But a tired-looking Eoannou said Thursday night he began to have doubts about the story around noon Thursday when “information was provided” that outlined “misrepresentations” about the evidence bag.
“I do not believe the way in which it was explained to me was the manner in which it was found,” he said, wearing a black pinstripe suit and speaking from the same location as the previous day. “I have looked into that and I do not have confidence in that version of the events.”
Eoannou read from a statement and took a few questions from reporters. At one point, he referred to Kane’s accuser by her first name — a mistake that he attributed to exhaustion.
Eoannou insisted the bag issue should not cast doubts on the woman’s sexual assault allegation. She still wants the case to move forward and said there was no evidence that she knew about the bag until her lawyer received it, according to a statement released by the family to Buffalo media.
The tampering accusation prompted an investigation by Erie County District Attorney Frank Sedita III, who had scheduled a news conference for Friday morning to address the allegation. Sedita has never publicly acknowledged the investigation into a 21-year-old western New York woman’s allegation that the 26-year-old winger raped her at his lakefront mansion early on Aug. 2.
He would not comment late Thursday.
The Tribune previously has reported that Kane spent the night of Aug. 1 at SkyBar, a popular nightclub about 15 miles from his Hamburg home, and he stayed past midnight with friends. An off-duty Buffalo police officer drove Kane, a male friend, the accuser and her friend to the player’s home after leaving the bar.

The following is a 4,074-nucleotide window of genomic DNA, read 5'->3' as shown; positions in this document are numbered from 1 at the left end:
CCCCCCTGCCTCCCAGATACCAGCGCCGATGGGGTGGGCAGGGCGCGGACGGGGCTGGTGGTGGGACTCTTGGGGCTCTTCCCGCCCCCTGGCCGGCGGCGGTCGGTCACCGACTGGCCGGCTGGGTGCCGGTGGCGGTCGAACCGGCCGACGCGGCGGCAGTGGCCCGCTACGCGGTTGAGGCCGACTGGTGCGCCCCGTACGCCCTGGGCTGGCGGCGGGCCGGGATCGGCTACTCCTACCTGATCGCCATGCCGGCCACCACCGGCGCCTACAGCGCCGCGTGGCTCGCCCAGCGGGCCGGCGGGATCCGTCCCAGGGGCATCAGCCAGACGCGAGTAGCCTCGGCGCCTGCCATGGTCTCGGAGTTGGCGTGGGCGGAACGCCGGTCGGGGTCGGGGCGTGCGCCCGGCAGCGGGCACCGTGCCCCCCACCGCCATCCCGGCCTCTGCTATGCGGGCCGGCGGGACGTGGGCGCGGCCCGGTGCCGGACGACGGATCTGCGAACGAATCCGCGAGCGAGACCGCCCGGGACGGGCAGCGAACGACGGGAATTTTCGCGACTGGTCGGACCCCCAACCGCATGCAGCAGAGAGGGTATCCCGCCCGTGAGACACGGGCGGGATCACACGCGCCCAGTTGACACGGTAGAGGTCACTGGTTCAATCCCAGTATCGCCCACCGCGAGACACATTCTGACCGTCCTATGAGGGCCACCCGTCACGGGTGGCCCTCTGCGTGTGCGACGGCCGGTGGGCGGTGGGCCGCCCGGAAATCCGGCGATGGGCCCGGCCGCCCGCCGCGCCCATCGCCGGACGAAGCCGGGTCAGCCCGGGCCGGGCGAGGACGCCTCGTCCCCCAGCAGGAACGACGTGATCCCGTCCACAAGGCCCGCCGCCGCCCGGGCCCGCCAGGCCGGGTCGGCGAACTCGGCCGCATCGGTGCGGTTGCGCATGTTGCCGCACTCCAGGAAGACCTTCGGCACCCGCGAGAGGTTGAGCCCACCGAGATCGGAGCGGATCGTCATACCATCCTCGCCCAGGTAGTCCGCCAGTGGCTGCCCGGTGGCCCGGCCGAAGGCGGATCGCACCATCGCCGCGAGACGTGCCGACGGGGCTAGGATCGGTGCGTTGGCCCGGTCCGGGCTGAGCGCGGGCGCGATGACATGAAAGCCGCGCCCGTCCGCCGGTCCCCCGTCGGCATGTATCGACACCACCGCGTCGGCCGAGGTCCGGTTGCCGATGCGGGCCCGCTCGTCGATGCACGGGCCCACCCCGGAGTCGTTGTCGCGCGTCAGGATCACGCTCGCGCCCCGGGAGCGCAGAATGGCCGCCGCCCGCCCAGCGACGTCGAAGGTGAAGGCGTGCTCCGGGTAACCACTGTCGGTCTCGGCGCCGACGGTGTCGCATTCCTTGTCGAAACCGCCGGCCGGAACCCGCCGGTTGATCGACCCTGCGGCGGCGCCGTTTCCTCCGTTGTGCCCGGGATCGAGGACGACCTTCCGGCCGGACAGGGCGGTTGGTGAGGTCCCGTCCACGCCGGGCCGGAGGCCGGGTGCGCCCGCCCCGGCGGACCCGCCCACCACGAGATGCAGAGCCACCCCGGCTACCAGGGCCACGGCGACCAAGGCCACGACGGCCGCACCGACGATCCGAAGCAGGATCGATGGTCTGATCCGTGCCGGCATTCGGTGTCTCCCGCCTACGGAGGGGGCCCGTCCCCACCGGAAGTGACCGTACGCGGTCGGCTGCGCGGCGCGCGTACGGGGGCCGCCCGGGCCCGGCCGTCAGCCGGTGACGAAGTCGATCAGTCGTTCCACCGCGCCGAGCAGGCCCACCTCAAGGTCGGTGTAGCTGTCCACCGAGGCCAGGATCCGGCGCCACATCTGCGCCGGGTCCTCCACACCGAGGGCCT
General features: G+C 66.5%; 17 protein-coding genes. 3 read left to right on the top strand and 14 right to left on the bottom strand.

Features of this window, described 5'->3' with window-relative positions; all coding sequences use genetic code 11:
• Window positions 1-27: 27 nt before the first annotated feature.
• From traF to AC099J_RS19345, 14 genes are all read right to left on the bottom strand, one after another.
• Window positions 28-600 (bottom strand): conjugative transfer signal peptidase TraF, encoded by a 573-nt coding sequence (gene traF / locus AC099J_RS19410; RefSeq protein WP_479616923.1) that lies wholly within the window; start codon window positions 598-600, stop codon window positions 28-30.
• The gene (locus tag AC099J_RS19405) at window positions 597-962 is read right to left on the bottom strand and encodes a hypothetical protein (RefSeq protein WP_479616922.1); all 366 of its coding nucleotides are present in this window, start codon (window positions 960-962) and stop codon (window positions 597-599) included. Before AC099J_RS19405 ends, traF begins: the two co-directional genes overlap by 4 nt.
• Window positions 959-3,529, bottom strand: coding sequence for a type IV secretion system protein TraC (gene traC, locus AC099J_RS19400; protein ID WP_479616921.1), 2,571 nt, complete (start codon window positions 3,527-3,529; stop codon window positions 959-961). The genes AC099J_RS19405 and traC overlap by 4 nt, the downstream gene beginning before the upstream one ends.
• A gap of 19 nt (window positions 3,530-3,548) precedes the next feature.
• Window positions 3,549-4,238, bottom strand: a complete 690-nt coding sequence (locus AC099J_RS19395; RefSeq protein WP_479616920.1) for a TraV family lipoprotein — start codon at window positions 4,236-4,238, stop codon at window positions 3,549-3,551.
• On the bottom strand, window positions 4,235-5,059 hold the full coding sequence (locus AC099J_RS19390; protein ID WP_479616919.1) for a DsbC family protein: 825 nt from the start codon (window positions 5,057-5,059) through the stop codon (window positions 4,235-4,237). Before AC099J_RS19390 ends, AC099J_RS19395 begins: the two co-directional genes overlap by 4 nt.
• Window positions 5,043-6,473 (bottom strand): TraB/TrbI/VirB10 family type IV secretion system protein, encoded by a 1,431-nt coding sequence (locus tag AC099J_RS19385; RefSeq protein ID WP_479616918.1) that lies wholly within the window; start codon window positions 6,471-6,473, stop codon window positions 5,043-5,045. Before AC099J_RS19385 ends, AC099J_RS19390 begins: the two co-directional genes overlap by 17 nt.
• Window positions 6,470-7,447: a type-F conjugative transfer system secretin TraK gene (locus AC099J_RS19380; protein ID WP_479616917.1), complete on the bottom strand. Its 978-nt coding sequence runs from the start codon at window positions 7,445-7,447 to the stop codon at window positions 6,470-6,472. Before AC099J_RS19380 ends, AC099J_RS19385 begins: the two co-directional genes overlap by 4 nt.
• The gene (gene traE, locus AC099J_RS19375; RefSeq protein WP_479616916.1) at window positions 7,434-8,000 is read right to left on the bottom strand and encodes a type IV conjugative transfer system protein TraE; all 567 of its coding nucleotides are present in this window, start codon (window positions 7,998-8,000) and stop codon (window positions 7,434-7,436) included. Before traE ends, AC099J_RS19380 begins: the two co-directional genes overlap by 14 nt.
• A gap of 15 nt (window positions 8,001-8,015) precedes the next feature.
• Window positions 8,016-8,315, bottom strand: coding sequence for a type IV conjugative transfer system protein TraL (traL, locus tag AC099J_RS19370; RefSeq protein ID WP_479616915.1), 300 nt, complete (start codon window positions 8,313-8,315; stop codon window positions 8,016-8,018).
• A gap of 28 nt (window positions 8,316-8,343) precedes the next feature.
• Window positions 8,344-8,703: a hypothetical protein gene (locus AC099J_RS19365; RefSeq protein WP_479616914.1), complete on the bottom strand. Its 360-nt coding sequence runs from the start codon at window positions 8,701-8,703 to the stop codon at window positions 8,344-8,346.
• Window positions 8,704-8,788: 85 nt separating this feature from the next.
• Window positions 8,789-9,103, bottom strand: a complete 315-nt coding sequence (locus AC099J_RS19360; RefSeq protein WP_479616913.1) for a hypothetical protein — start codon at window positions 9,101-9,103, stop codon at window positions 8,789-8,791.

Multiple sources told the Tribune that the female friend — a college classmate — no longer fully backs the accuser’s version of events and has expressed reluctance to testify. Without her corroboration, it would be harder for prosecutors to move the case forward, those sources said.
An attorney for the accuser’s friend could not be reached for comment.
And in a sign of Cambria’s growing confidence that Kane won’t be charged, he went on the offensive against Kane’s accuser Thursday night. Calling Kane the “victim” in the case, Cambria suggested the superstar may sue the woman for defamation when the investigation ends.
“I feel Patrick Kane has been victimized,” Cambria said.
Cambria — who held a news conference at his home late Thursday — said charges should be brought against anyone intentionally misrepresented the bag’s origins. He expects Sedita to investigate the situation.
“That’s what should happen here,” Cambria said. “Anyone who is doing that sort of thing should be indicted.”
The Erie County crime lab said in a statement Wednesday that all evidence in the Kane investigation was accounted for and was still in its original evidence package, which suggests that the bag purportedly left on the doorstep may not be connected to the case. A spokesman would not say if the label or markings on the bag were consistent with those used by local law enforcement.
The Hamburg Police Department, which conducted the initial investigation, called its handling of the evidence “unassailable.”
Eoannou said Thursday that it’s a real evidence bag, but he did not explain how it was obtained. The label contained privileged information such as the accuser’s birthday and the nurse’s initials.
“The bag is a real evidence bag from this case,” he said. “There’s no question about that.”
The Blackhawks are scheduled to be in Montreal for a preseason game Friday, but it is unclear if Kane and other top players will be traveling there. Cambria told the Tribune earlier Thursday that he had spoken with Kane about the evidence bag, but he declined to discuss the player’s reaction.
“He’s fine now that he’s playing hockey. That’s his whole life,” Cambria said. “We’re all paying attention, trying to work toward this being resolved and over.”